Biking Chicago’s Coast: A Day Trip Down the Lakefront Trail
After an especially gray winter, cyclists across the city have celebrated the arrival of spring by testing out new protected bike lanes on Dearborn Street. Yet, even this commuter corridor can’t rival Chicago’s best cycling asset: the Lakefront Trail, a scenic bike lane and pedestrian walkway whose 18 miles are gloriously shielded from the city’s traffic. A journey along the entire trail can be comfortably completed in half a day, starting on Hollywood Avenue in Edgewater and ending several hours later at 79th Street in South Shore.
Ready, Set, Bike
Unless you’re a glutton for punishing your glutes, there are a few things to keep in mind when preparing for a long-distance bike ride. Conor Hutchinson, a professional bike messenger who spends his workdays on the saddle of a road bike, has a few valuable thoughts about pre-ride preparations. According to Conor, if you’re planning a daylong bike excursion, your itinerary should begin the night before. Loading up on carbs for dinner is essential, especially if you’re new to distance riding and hope to tackle all 18 miles. And while “a big dinner is good,” Conor insists that “a good breakfast is even better.”
It’s also important to think about hydration, unless you’d rather imbibe the murky waters off Navy Pier halfway through your journey. Conor advises drinking plenty of fluids in the hours leading up to the ride as well as during it. “Don’t wait until you’re thirsty, because by then it will be too late.” And just as your body should be in working order, so should your bike. “It seems obvious,” Conor admits, “but tires don’t stay inflated forever.” As far as spandex goes, Conor’s advice can be boiled down to this: it’s stylish, but not totally necessary.
Manners are another thing to keep in mind. The Lakefront Trail is one of the most congested in Chicago, so Conor suggests making an extra effort to ride safely and courteously. Wear a helmet, use turn signals, and “make a conscious effort to keep abreast of what’s going on around you.”
Above all, don’t stress too much about the journey. Eighteen miles isn’t such a long trip, and the CTA trains run close enough to the trail to catch if you run into any trouble or need relief.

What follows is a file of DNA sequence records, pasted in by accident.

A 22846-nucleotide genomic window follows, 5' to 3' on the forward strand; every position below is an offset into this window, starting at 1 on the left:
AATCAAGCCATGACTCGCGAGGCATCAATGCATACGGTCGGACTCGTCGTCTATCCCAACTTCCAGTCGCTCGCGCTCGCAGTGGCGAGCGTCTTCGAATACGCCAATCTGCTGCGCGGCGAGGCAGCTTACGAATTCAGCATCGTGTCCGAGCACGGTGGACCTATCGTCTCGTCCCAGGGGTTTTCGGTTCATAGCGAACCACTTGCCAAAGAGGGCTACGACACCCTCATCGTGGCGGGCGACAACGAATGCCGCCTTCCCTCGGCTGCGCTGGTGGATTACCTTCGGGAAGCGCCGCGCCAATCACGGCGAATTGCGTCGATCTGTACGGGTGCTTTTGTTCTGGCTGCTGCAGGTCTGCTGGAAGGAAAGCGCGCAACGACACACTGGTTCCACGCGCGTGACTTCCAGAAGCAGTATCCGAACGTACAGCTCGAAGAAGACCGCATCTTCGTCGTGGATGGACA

Where to Rest Your Wheels
To the uninitiated, the Lakefront Trail can seem like a bewildering procession of parks, beaches, and harbors speckled with sailboats. It doesn’t lack for diversity, but some spots are more worthy of an extended pit stop than others. Here are five that will leave you wanting to linger:
Montrose Dog Beach | Wilson Avenue, Uptown
A sandy gem on the city’s North Side, this expansive dog beach is located just north of Montrose Harbor. Slobbering labradors compete for your attention with stunning views of the skyline, and the dogs usually win.
Grill in the Park | 284 West Diversey Parkway, Lakeview
Having completed roughly a quarter of your journey, celebrate with a hot dog or fish taco at Grill in the Park. If you show up on the weekend, you might also find smoked ribs and sausages sizzling on the grill outside.
12th Street Beach | 1200 South Linn White Drive, Museum Campus
All the way out by the Adler Planetarium on Northerly Island, 12th Street Beach doesn’t get much foot traffic. That’s a shame for everyone who isn’t you, as the secluded beach offers a quiet escape and unparalleled views of the skyline and the planetarium’s iconic dome.
Burnham Skate Park | 31st Street, Bronzeville
If you’ve made it this far, it’ll be extra rewarding to watch others exert themselves on Burnham Skate Park’s pyramids and bowls. The surrounding beach provides ample room for sunbathing, and a nearby swing set and monkey bars might tempt the kid in you.
Promontory Point | 5491 South Shore Drive, Hyde Park
A manmade peninsula that stretches out into the blue waters of Lake Michigan, Promontory Point is one of Hyde Park’s not-so-hidden treasures. Its landscaping was designed by Alfred Caldwell (whose name you might recognize if you’ve spent time at his famed lily pool in Lincoln Park) in the 1930s, and his emphasis on native flora remains evident today.